Jeffery Scott loves photography for allowing him to produce work that painting never could. A skilled digital artist, Scott blends layers upon layers of virtual matter to create scenes that seem to materialize directly from the subconscious – a complex method that allows him to reach greater depths than with other mediums. For nearly a decade, this former production designer, painter and sculptor has been devoted to refining his brand of enhanced photo-composites. This rigorous process may seem contradictory to the raw immediacy of some of his work, but a closer look reveals extreme, almost compulsive attention to detail.
In fact, compulsion is an essential component of Scott’s work ethic: he creates in vast successions, exploring each topic through multitudes of angles, settings and styles. Deconstructed cyborgs, baroque human drama and classic erotica are the principal themes of Jeffery Scott’s oeuvre and each category includes dozens of striking images telling individual stories. In his series, Machines Like Us, Scott focuses on the merging of technology and the human form, in every setting imaginable. Old-timey parlors, mechanical temples, dilapidated warehouses, futuristic palaces, and contemporary settings enclose an alternate history – a world where vastly assorted robotic humanoids have lived (and questioned their existence) among us for centuries.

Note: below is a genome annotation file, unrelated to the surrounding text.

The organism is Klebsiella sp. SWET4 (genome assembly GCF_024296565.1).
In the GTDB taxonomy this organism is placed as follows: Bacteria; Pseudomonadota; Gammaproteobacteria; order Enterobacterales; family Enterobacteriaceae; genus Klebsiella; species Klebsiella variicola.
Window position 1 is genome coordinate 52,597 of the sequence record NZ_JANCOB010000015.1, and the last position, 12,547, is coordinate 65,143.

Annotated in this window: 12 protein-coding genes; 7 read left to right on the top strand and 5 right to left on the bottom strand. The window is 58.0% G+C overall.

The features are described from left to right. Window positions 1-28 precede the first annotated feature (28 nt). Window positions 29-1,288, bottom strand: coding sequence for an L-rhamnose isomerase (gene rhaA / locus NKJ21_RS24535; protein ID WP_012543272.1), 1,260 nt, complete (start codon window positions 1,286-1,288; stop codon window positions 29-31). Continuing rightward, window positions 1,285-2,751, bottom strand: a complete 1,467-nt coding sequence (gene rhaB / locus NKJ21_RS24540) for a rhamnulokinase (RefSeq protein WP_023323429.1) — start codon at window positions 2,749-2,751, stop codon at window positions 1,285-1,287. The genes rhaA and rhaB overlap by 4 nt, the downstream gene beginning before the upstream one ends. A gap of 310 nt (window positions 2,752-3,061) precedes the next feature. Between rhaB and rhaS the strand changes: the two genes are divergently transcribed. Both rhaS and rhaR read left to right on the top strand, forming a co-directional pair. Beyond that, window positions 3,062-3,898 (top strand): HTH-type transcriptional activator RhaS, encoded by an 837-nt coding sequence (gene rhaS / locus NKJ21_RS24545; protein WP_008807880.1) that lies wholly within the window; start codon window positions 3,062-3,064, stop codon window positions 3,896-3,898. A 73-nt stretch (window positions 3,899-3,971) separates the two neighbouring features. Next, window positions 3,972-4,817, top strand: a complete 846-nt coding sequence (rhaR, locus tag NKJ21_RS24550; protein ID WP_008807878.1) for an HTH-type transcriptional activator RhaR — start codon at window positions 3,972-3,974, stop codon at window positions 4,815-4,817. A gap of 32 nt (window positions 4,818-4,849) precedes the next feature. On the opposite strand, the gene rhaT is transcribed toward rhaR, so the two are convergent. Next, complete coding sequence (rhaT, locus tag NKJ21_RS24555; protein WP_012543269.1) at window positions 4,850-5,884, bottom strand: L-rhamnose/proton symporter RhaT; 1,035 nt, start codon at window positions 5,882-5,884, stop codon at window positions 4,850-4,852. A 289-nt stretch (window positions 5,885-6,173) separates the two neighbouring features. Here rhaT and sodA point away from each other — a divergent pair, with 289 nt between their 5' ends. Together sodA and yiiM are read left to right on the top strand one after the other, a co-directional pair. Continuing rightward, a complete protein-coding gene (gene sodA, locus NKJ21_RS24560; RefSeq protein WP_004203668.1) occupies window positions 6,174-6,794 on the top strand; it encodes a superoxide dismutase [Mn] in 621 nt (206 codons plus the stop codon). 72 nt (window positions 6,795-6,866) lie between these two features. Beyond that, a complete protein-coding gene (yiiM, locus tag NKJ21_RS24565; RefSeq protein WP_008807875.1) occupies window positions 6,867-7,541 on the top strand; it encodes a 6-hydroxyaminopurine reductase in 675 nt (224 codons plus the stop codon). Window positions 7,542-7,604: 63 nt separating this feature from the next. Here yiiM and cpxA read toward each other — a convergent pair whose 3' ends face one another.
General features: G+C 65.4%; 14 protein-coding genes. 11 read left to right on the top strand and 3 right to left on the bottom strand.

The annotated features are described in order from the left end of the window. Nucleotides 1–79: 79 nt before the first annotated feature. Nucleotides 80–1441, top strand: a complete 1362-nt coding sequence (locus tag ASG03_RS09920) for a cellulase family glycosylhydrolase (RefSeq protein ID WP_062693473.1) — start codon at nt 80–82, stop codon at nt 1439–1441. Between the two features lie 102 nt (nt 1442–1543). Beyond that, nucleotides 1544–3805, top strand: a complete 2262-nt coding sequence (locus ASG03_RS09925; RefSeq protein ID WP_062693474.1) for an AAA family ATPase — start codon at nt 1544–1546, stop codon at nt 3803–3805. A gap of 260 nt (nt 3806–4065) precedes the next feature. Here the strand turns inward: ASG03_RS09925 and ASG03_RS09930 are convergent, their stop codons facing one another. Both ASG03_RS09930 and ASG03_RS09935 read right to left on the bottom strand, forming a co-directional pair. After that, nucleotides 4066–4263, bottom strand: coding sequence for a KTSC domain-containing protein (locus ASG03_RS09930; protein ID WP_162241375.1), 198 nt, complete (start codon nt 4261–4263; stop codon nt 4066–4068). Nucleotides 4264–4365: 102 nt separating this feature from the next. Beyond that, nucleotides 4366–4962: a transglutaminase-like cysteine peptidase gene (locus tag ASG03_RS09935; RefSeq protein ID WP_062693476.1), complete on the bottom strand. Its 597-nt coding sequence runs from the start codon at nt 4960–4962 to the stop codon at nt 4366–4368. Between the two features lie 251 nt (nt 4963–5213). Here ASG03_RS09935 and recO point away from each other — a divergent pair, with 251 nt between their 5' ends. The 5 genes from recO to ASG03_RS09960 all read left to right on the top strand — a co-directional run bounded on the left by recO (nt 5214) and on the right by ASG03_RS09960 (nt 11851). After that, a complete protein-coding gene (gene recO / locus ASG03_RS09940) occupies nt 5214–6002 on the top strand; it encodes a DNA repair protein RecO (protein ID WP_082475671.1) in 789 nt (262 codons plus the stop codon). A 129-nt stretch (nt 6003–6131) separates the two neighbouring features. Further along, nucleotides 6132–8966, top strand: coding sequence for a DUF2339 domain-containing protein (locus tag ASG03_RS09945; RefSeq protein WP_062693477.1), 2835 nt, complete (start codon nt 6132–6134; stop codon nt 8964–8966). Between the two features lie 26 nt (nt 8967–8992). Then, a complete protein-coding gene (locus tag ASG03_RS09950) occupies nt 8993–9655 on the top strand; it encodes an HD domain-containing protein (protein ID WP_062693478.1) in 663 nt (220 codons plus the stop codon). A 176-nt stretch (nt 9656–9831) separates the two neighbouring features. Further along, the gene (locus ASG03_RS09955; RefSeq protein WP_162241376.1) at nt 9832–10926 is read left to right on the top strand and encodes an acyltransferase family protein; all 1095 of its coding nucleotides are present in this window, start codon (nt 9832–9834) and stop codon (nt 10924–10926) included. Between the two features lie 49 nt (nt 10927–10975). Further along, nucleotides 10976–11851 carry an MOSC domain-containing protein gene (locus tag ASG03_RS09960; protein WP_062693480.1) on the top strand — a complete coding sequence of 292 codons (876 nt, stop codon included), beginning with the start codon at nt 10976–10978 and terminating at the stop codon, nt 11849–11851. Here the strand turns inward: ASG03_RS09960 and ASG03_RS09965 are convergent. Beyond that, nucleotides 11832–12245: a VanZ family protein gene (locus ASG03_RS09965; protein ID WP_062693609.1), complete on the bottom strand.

Perhaps the most iconic image from this series is A Modern Day Sagittarian. A gloved beauty, her waist a knot of exposed tubes, towers over a mechanism housing a glass heart. She’s curiously distorted, echoing both a centaur and the unnatural Victorian silhouette in the famed Max Ernst collage from Une Semaine de Bonté. A Modern Day Love Affair, also set in a not-so-distant past, is the Steampunk counterpart to the Sagittarian. In a sparsely furnished room, a goggled and high-heeled damsel seems to contemplate a similar mechanical predicament. What’s a robot girl to do?